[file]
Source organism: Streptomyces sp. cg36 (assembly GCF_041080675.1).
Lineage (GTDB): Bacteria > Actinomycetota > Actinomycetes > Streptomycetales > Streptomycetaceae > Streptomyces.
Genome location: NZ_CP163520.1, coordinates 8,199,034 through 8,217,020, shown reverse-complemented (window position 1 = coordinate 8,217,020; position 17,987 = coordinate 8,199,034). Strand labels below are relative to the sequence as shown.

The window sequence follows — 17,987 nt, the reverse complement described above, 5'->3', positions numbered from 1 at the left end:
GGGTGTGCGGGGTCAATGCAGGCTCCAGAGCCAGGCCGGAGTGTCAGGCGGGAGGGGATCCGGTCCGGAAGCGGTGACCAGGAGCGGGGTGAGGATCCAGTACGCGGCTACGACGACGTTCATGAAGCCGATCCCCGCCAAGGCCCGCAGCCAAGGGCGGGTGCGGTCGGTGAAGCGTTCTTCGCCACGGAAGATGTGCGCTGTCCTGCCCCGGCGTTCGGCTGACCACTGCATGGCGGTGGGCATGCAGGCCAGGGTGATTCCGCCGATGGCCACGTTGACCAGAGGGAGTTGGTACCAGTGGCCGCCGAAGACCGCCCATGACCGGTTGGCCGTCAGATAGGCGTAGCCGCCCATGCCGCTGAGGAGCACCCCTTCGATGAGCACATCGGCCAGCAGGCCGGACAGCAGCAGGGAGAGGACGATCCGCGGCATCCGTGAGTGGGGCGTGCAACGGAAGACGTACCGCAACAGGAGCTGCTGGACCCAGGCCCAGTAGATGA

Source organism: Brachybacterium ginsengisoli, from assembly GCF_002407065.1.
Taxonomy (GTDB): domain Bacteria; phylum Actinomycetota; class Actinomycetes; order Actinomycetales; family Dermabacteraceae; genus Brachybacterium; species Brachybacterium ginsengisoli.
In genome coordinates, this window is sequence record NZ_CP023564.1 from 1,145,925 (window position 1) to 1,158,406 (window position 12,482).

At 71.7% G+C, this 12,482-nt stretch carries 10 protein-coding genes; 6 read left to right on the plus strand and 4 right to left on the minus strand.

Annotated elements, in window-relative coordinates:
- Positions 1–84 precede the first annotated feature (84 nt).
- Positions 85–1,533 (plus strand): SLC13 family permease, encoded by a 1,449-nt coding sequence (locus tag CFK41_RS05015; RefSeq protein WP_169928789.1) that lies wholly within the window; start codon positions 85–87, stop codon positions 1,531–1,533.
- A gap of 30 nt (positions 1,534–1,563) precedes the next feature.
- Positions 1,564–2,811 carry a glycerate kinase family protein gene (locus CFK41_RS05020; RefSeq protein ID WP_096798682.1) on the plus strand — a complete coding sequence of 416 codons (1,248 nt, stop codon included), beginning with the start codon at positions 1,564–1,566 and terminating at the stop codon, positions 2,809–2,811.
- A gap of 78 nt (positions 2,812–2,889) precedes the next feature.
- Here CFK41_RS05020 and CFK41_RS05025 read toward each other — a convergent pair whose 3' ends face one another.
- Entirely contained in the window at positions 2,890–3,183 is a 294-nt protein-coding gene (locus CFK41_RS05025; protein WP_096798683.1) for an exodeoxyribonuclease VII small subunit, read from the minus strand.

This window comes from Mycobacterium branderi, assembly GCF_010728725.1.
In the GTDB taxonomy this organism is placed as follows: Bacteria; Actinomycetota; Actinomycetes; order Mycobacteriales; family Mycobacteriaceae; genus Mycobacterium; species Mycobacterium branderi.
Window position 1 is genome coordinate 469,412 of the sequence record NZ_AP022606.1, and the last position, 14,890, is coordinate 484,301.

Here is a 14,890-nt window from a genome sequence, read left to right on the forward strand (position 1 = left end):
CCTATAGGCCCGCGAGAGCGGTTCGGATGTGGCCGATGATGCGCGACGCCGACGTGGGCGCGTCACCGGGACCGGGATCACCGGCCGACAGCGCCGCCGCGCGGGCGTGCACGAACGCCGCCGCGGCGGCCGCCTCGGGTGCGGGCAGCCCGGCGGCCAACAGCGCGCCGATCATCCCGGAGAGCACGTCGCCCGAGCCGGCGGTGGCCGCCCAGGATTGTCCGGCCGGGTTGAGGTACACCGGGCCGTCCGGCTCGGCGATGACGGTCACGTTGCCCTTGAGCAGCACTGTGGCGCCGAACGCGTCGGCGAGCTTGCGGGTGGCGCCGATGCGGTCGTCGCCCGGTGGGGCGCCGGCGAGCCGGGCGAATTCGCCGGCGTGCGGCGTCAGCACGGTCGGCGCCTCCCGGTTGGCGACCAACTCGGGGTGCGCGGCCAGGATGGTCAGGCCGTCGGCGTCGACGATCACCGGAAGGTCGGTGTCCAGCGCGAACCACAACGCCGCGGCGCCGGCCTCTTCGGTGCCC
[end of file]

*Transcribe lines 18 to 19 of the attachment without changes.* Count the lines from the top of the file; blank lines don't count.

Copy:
This window comes from Mycobacterium branderi, assembly GCF_010728725.1.
In the GTDB taxonomy this organism is placed as follows: Bacteria; Actinomycetota; Actinomycetes; order Mycobacteriales; family Mycobacteriaceae; genus Mycobacterium; species Mycobacterium branderi.